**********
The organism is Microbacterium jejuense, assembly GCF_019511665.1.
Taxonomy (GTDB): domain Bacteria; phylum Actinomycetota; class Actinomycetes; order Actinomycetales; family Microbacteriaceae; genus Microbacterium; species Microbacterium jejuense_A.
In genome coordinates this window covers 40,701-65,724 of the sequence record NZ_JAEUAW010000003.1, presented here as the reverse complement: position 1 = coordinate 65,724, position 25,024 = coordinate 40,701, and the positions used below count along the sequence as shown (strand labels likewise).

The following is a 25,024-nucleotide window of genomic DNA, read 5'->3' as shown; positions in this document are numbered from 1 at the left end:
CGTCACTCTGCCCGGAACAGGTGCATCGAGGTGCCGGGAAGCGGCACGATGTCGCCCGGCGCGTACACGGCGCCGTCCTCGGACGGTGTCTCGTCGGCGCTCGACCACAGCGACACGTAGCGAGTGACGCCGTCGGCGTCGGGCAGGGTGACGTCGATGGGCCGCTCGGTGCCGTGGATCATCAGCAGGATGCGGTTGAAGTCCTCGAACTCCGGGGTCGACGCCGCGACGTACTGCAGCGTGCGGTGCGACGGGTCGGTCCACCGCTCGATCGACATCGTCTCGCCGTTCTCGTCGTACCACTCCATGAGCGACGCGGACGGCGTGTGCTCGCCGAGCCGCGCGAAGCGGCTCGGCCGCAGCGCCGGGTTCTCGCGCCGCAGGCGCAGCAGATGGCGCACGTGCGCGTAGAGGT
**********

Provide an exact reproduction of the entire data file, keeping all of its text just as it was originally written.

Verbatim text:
The organism is Microbacterium jejuense, assembly GCF_019511665.1.
Taxonomy (GTDB): domain Bacteria; phylum Actinomycetota; class Actinomycetes; order Actinomycetales; family Microbacteriaceae; genus Microbacterium; species Microbacterium jejuense_A.
In genome coordinates this window covers 40,701-65,724 of the sequence record NZ_JAEUAW010000003.1, presented here as the reverse complement: position 1 = coordinate 65,724, position 25,024 = coordinate 40,701, and the positions used below count along the sequence as shown (strand labels likewise).

The following is a 25,024-nucleotide window of genomic DNA, read 5'->3' as shown; positions in this document are numbered from 1 at the left end:
CGTCACTCTGCCCGGAACAGGTGCATCGAGGTGCCGGGAAGCGGCACGATGTCGCCCGGCGCGTACACGGCGCCGTCCTCGGACGGTGTCTCGTCGGCGCTCGACCACAGCGACACGTAGCGAGTGACGCCGTCGGCGTCGGGCAGGGTGACGTCGATGGGCCGCTCGGTGCCGTGGATCATCAGCAGGATGCGGTTGAAGTCCTCGAACTCCGGGGTCGACGCCGCGACGTACTGCAGCGTGCGGTGCGACGGGTCGGTCCACCGCTCGATCGACATCGTCTCGCCGTTCTCGTCGTACCACTCCATGAGCGACGCGGACGGCGTGTGCTCGCCGAGCCGCGCGAAGCGGCTCGGCCGCAGCGCCGGGTTCTCGCGCCGCAGGCGCAGCAGATGGCGCACGTGCGCGTAGAGGT